General Writing |
Memoir Writing |
Technical Writing |
Myself as a Poet
Sally Allen McNall, Ph.D.
I first went to an Intensive Journal workshop in 1978, when
I was just out of graduate school, and had been writing almost nothing
but papers, tests and lectures for ten years. I was aware that there was
something wrong with this, for me anyway, but I had no idea how to find
my way back to identifying myself as a poet-as I had when I was younger.
I certainly did not expect that one workshop would teach me that lesson,
but it did. Because of the way the Intensive Journal workshop showed me how
to access imagery and symbol, and then to connect them to larger systems of
personal meaning, I began to write poetry seriously again the morning of the
second day of the workshop, in the workshop. This was not even, I was told,
against the rules! I have gone only two years without a workshop since then,
and many years I have been to two or even three-besides the work I do on my own.
Indeed, the Intensive Journal insistence on being non-judgmental about what
you write, and the many ways it gives you to follow up on your insights and
inspirations, freed me in a number of ways. Journal work made it possible
for me to alter daily-life circumstances that stood in the way of my writing.
Within three years I was part of a working writer’s group, and getting poems
published regularly. It's been twenty-five years since I first said to someone
"Yes, I'm a poet," and I have two chapbooks and a book (two of these national
contest winners) to show for it, not to speak of a great deal of skill in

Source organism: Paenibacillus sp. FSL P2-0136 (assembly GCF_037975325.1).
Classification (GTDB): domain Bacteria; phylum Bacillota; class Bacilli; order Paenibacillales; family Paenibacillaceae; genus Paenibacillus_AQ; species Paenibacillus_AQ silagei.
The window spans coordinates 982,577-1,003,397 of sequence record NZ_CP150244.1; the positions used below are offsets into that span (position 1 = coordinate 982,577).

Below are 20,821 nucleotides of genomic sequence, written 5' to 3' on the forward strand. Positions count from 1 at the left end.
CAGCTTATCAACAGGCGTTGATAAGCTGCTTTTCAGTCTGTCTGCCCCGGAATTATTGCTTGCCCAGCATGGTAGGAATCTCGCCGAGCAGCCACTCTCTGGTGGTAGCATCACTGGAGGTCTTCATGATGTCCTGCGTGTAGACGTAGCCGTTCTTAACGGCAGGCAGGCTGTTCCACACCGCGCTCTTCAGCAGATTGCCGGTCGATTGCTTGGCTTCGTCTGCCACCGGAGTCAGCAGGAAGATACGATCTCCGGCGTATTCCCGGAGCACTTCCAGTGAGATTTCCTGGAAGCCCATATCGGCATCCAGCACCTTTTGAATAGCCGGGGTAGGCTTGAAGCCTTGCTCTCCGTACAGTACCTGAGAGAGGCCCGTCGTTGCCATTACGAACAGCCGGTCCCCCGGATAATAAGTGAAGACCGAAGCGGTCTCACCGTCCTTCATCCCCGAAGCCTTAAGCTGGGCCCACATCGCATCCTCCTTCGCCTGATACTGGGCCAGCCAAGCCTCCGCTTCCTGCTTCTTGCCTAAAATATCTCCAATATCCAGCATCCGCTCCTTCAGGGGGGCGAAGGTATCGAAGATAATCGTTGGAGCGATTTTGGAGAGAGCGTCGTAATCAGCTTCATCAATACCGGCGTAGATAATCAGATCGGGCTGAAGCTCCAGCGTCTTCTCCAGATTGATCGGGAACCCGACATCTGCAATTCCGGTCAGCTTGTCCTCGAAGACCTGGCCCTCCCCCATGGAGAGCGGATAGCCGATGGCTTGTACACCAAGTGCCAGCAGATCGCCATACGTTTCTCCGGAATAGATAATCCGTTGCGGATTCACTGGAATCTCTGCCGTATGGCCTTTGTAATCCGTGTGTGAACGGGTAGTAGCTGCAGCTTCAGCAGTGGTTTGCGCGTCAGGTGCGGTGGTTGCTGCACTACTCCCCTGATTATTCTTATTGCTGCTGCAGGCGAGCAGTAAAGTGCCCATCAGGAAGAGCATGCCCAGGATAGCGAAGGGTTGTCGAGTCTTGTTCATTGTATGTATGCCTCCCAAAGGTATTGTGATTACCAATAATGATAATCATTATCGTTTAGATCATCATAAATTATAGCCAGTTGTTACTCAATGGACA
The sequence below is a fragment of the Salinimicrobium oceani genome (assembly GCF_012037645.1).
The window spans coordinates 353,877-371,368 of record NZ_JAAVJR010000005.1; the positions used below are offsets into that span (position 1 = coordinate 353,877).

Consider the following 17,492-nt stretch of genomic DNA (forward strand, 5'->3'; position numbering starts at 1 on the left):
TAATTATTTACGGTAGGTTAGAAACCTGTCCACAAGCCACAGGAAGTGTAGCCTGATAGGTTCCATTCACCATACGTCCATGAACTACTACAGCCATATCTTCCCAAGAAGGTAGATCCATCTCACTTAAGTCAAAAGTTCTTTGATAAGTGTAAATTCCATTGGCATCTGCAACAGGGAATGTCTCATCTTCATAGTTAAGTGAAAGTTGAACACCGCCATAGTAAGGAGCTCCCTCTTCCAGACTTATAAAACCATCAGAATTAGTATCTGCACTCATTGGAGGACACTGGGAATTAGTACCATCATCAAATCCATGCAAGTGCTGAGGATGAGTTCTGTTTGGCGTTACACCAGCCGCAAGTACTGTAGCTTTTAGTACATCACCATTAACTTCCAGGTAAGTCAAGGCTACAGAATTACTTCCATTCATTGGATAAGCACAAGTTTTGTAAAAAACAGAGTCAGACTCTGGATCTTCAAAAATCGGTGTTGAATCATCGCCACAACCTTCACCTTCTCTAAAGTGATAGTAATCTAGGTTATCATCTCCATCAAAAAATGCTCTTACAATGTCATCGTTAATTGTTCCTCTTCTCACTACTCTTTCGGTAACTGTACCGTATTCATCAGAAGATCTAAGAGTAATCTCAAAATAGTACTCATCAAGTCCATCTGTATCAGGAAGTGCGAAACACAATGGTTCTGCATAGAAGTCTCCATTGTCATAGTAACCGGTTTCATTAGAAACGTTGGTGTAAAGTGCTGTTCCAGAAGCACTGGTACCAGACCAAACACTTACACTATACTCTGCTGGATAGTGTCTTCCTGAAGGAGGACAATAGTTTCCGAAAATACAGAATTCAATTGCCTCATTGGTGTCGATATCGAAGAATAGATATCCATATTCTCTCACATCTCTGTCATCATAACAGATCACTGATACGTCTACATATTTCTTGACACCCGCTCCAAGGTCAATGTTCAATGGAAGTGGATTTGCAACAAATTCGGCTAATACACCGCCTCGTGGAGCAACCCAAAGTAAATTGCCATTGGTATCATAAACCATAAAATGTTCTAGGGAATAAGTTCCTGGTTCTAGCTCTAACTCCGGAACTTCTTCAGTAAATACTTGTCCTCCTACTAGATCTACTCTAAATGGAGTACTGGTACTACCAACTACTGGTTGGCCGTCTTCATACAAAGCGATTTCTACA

nurturing the talent and sensibility of other writers, much of it drawn from
the Intensive Journal work.
For example, are you a fiction writer, or a playwright? Here are some ways
to discover how to do the best dialogue you have ever done. If you haven't
written anything you like for months, here are two exercises that will connect
you to what is really your current subject matter. Or here are two that will
clear your mind of depression or anxiety. (One of the real problems with
ordinary journal writing is that it permits us to recycle the same issue over
and over again, making no artistic, let alone spiritual progress. The
Intensive Journal method doesn't permit that. You take your issues in
directions that open the possibility of solutions every time.) Or here
are three exercises that will illuminate and eventually resolve your
conflict with the work you have bogged down in.
I am in two writing groups currently, and one of the most valuable things
I establish when I work with others is the free flow I learn in Intensive
Journal workshops-your work is yours, I cannot tell you how to do it
(non-judgmental) and therefore it's possible for us to share all our ideas
about each other's work in perfect safety. (In a Journal workshop you
practice privacy in a community. That is an excellent exercise for any
I also teach creative writing to first semester college freshman, using
Intensive Journal related techniques for centering and discovery. Of course,
I have to give them grades, but I know that they gain confidence in the class
from the freedom with their writing that I have learned to give them. There
is much more available to each of us as writers than we know! The Intensive
Journal method is the best I know of for finding that unfailing source.
Sally Allen McNall, Ph.D., author of How to Behave at the Zoo and Other
Lessons; Rescue; and Trying to Write a Poem Without the Word Blood In It